Carving Books and Vintage Video

IMG_4923About a year and a half ago, at Greenwood Fest 2016, Jögge Sundquist taught a class on carving a Swedish distaff, traditionally used for holding flax or other fibers while spinning.  As Jögge explained, when a man proposed marriage to a woman, he carved an ornamental distaff as a gift for her.  The skill reflected in the carving would be a reminder of his qualities as a potential partner and mate.  If she accepted the gift, all was set, no need for words or a jumbotron proposal.

IMG_4932I had started a distaff then, but hadn’t gotten around to it since.  I’ve finally finished it as a little Christmas gift for my daughter, my wife having been fooled, I mean wooed, by me many years ago.

With the vibrant colors and whimsical bold patterns, it was a fun, if temporary, exploration into Jögge’s style, and it reminded me that Jögge’s book, Slöjda I Trä, will soon be out in English (Sloyd in Wood).

The photo at left shows Jögge’s colorful book.  My copy is in Swedish, but the photos of Jögge’s amazing work are in a universal language, as are the wonderful pen and ink illustrations.

IMG_4933Many of you know that Jögge’s biggest woodworking hero is his father, Wille.  Wille’s book, Swedish Carving Techniques is a must-have book if you’d like to carve spoons and bowls.

That book is not only an incredible resource for technique and method, but also design considerations.  Before I read that book, I thought of a wooden spoon as an object with a straight handle behind a flat oval.  Wille opened my eyes to the sculptural potential in household objects like spoons and bowls.  Objects that are a pleasure to look upon, hold, and use.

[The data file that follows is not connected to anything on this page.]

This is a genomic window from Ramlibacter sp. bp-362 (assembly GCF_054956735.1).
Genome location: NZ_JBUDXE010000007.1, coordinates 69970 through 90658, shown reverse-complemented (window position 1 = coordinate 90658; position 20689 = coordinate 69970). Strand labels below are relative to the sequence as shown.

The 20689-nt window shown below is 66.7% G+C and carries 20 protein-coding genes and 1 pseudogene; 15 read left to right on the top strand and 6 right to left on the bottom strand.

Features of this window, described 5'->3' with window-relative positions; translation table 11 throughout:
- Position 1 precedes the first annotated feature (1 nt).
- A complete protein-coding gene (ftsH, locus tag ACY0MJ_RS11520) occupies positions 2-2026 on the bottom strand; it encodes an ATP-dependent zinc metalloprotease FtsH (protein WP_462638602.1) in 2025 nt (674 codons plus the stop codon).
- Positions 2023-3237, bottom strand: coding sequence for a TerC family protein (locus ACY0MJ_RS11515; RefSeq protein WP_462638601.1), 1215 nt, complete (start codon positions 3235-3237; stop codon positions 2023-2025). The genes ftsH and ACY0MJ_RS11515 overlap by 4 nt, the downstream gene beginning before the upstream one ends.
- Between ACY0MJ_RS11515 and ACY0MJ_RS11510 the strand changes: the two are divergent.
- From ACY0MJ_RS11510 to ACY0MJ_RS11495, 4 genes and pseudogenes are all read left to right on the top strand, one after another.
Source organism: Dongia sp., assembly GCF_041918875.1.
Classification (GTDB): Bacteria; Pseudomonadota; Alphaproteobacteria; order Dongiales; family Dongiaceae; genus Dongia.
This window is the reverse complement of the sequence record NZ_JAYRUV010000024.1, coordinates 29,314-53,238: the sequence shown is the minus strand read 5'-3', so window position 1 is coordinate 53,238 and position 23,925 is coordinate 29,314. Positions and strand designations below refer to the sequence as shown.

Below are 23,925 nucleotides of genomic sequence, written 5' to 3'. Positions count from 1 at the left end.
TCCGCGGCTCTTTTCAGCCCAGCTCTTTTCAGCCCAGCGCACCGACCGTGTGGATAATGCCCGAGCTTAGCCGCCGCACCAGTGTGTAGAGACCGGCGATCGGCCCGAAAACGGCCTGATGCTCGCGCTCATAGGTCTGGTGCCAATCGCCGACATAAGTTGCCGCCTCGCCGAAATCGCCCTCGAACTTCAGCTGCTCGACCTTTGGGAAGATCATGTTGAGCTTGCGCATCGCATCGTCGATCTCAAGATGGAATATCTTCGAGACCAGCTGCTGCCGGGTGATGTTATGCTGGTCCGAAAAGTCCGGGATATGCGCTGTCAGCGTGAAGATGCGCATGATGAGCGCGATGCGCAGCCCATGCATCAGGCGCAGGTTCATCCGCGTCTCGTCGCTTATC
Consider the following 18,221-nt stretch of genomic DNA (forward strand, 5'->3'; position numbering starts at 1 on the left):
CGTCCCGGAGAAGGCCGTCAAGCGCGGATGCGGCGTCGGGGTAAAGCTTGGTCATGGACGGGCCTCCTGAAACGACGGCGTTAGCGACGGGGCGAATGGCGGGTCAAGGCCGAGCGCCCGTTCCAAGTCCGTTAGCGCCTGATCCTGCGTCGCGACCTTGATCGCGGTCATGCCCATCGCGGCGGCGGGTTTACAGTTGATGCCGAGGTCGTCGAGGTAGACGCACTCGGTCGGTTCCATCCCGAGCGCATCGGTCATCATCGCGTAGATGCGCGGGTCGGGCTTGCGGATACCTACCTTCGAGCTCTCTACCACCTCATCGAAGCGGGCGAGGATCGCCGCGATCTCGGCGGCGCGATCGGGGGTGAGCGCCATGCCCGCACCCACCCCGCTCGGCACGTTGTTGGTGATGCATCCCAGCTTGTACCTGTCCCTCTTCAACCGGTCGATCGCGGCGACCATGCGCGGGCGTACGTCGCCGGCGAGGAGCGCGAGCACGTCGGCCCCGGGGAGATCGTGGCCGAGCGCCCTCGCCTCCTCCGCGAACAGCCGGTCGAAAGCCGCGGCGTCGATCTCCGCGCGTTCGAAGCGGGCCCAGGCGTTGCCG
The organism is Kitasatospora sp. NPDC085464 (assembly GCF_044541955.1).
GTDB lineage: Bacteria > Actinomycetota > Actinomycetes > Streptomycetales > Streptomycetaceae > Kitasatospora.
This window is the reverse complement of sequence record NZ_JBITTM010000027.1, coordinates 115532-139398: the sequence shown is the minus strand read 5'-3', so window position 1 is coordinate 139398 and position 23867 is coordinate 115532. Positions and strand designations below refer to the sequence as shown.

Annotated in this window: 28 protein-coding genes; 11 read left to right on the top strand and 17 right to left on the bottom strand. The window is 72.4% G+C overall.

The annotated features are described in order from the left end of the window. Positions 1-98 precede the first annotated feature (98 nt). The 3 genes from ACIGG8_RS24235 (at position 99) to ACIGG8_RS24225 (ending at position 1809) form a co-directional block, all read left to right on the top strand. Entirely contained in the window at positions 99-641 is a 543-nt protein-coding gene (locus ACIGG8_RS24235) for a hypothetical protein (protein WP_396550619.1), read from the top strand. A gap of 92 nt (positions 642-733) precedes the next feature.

I’ve been carving some more spoons recently, and those ideas still guide the way I work.  Here’s one example recently finished that I think reflects Wille’s influence.

Back in 1982, long before my spooncarving introduction, Wille taught a spooncarving workshop at Country Workshops.  Drew Langsner informed me today that during that event, Rick Mastelli filmed Wille carving a spoon from start to finish.  The video was just posted to youtube yesterday, and it’s a must-see:  https://www.youtube.com/watch?v=yWeB_kFcZ34

I’ve already decided to pay tribute to Wille at Greenwood Fest 2018 by wearing the same outfit he wears in the video.

IMG_4935And before I leave the subject of carving books, I’ve got to suggest another great one, just published.  Carving the Acanthus Leaf by Mary May is a spectacular book.  I was captivated by the story of Mary May’s childhood and inspirational journey into woodcarving.  It is interwoven into an incredibly well-researched exploration of the acanthus leaf and its interpretation across many cultures.  Along with general advice on the selection of carving tools, sharpening, and such, are step-by-step instruction s for carving many different styles of acanthus, all richly photographed along with clear plans.  Truly an incredible accomplishment that will help many carvers.

 

 

 

 

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14 Responses to Carving Books and Vintage Video

  1. Scott Thomas says: